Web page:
RALEIGH, N.C. (CN) – On trial over federal defamation claims, bestselling romance novelist Nicholas Sparks denied he bullied the headmaster of a private Christian school Sparks founded in North Carolina to make the man quit.
Saul Hillel Benjamin, the former headmaster of Sparks’ faith-based Epiphany School of Global Studies, sued Sparks, the author’s foundation and the school’s board in 2014. The trial in the Eastern District of North Carolina kicked off Wednesday.
Benjamin claims “The Notebook” author bullied him into leaving the school after only a few months of employment in 2013.
In his complaint, the educator says he and Sparks constantly quarreled over Benjamin’s efforts to increase student diversity in the mostly white school and attempts to create a club for LGBTQ students.
Benjamin claims Sparks and the school board are largely intolerant of LGBTQ students and religious beliefs other than Christianity, stating in the complaint that the school discriminated against anyone who disagreed with the school’s “religiously driven, bigoted preconceptions.”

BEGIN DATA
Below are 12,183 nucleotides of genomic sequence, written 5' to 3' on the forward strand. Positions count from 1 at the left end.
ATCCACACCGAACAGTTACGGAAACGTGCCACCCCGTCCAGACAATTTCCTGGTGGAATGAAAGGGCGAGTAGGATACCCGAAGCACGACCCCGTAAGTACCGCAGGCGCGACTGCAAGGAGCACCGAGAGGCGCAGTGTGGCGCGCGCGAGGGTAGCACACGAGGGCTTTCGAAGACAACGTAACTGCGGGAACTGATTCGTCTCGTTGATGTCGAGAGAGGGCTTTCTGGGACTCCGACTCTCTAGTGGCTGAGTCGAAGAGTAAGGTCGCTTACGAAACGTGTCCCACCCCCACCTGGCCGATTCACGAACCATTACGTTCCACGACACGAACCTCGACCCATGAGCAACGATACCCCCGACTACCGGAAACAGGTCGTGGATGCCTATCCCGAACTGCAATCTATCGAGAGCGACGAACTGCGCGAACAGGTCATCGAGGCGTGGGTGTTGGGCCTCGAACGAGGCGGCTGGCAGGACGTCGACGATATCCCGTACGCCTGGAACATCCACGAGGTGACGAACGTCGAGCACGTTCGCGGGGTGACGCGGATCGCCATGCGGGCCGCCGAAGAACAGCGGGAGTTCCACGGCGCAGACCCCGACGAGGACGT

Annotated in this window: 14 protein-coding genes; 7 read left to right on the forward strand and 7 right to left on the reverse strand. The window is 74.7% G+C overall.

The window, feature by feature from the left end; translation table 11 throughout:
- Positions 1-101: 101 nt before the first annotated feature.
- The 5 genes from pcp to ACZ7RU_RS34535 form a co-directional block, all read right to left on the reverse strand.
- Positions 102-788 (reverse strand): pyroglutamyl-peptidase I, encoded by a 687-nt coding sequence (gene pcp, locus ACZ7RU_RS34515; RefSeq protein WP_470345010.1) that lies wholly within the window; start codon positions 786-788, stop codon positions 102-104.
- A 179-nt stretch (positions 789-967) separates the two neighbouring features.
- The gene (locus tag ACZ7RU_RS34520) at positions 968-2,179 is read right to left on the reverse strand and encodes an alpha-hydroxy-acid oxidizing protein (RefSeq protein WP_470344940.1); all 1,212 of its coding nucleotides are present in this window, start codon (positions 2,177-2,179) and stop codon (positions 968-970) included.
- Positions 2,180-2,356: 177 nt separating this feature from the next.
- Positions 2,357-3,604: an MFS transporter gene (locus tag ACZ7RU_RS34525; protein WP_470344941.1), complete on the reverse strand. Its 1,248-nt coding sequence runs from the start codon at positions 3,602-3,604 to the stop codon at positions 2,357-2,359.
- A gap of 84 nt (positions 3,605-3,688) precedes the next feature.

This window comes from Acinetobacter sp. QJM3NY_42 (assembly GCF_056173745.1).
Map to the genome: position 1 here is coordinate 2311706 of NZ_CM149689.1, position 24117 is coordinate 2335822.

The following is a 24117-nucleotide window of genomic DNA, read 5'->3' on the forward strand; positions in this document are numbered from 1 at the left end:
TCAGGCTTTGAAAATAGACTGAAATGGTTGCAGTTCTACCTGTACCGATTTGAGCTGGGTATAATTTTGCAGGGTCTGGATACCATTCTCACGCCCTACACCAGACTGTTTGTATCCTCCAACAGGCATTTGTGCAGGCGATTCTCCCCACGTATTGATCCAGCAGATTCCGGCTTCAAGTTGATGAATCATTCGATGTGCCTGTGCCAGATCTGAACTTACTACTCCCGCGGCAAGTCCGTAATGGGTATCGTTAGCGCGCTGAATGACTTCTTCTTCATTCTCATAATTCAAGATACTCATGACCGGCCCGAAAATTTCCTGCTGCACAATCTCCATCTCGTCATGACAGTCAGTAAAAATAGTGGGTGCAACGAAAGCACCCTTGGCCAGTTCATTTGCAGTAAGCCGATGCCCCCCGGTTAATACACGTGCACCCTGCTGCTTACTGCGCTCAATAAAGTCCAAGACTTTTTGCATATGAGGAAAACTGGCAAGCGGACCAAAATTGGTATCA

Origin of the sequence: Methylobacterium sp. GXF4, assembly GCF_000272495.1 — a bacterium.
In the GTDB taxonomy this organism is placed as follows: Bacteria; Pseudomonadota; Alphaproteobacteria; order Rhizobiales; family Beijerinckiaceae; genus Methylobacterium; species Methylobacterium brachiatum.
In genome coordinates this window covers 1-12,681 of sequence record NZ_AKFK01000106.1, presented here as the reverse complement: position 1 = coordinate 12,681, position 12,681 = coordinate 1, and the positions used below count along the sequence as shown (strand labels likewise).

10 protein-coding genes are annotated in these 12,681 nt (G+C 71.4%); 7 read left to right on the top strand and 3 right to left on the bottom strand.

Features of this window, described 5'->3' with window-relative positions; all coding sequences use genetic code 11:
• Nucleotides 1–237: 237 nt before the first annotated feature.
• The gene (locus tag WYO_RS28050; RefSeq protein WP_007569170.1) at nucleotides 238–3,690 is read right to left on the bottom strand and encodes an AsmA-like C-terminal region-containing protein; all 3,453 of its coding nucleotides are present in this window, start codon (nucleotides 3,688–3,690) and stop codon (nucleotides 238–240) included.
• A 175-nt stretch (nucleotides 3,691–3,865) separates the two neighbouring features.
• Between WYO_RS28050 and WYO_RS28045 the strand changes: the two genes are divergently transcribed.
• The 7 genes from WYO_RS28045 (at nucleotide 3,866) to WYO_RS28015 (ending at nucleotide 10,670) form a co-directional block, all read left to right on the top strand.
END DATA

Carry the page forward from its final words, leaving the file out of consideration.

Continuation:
Sparks refuted Benjamin’s claims in testimony Thursday.
“We have had gay students from the beginning,” Sparks said. “We now have transgender students; we have gay faculty. We have incredibly strict antibullying policies.”
Benjamin also accuses Sparks of harming his reputation by telling a job recruiter, parents and others that he probably suffered from a mental illness. And three days before his resignation, Benjamin claims, Sparks and the school’s board started to solicit grievance letters from the school community to “manufacture cause” to fire him.
Sparks denied this as well, telling jurors Benjamin had created problems in the school by calling parents bigoted and focusing on the wrong curriculum issues.
“There were so many unnecessary fires that had been started,” Sparks testified. “I had multiple moments when he had been dishonest with me.”
U.S. District Judge James C. Dever III presides over the case.
In 2018, U.S. Magistrate Judge Kimberly Swank rejected Spark’s request to seal some court documents related to the case, but allowed for some redactions and a few previously sealed documents to remain undisclosed to the public.
The 10 jurors return to the box Friday for the next chapter of Sparks’ testimony.